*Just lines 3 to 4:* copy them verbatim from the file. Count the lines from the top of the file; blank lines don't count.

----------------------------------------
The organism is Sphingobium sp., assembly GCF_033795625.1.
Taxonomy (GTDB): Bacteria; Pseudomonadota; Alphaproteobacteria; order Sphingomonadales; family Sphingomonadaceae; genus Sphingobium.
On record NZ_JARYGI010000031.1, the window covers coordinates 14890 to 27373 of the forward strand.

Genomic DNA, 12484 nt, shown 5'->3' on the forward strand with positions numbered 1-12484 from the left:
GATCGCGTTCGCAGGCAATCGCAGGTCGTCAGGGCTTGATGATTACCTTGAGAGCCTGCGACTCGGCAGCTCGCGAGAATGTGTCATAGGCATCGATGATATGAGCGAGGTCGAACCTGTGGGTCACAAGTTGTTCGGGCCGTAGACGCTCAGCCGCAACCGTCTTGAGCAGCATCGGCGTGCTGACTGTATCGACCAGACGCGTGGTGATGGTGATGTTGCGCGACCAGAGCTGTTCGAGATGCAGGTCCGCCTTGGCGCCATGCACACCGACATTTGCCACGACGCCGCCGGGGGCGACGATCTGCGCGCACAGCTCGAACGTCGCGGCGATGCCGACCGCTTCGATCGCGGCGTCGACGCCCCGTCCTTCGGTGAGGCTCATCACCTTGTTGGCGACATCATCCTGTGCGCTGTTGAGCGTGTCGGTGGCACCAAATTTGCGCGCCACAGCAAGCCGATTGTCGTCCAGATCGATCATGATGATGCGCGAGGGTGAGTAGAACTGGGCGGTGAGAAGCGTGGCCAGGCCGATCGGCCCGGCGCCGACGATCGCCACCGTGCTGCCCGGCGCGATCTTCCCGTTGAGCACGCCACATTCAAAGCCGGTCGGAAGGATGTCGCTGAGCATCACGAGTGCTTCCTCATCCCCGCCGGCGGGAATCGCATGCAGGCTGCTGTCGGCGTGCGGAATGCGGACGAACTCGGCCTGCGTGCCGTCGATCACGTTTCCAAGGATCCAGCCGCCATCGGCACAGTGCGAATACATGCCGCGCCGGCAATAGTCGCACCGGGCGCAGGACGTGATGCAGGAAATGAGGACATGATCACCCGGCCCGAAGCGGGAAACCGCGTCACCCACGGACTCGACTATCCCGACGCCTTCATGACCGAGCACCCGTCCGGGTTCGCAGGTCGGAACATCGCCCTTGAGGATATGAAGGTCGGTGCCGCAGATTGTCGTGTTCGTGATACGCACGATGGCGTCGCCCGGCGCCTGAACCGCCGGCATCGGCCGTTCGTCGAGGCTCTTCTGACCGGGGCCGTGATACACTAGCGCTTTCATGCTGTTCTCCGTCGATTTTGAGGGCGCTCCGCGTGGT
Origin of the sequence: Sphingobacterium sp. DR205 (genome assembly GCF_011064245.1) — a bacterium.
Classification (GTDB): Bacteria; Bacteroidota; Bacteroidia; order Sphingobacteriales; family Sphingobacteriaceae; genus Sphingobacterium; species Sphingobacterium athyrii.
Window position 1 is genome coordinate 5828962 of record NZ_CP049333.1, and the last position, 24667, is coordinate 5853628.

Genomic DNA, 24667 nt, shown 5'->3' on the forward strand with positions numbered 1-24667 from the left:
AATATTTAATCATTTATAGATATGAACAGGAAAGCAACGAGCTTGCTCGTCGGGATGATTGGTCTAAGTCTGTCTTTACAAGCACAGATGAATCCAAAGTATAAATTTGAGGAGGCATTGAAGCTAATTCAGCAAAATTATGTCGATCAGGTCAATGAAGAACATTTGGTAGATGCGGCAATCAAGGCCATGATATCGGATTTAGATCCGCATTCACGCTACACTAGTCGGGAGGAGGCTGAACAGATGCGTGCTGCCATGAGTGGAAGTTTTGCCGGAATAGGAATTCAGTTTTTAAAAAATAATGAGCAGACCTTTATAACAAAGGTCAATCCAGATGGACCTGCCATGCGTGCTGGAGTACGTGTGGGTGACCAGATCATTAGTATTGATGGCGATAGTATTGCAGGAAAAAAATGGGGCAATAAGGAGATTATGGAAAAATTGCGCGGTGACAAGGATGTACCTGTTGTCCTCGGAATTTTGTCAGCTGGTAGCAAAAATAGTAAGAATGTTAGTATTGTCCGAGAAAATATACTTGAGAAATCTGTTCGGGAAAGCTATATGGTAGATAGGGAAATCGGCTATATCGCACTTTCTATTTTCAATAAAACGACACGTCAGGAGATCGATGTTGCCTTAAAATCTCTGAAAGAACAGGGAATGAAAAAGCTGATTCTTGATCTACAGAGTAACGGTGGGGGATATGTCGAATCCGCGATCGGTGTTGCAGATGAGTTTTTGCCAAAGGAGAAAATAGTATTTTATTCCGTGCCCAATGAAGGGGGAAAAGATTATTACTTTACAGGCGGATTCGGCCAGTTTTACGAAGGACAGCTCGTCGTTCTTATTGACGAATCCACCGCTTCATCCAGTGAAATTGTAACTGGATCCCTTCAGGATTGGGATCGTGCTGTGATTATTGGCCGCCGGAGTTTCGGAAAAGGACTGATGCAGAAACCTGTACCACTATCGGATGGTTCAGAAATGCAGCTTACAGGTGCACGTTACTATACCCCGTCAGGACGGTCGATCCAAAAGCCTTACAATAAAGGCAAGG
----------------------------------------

On record NZ_JARYGI010000031.1, the window covers coordinates 14890 to 27373 of the forward strand.

Genomic DNA, 12484 nt, shown 5'->3' on the forward strand with positions numbered 1-12484 from the left: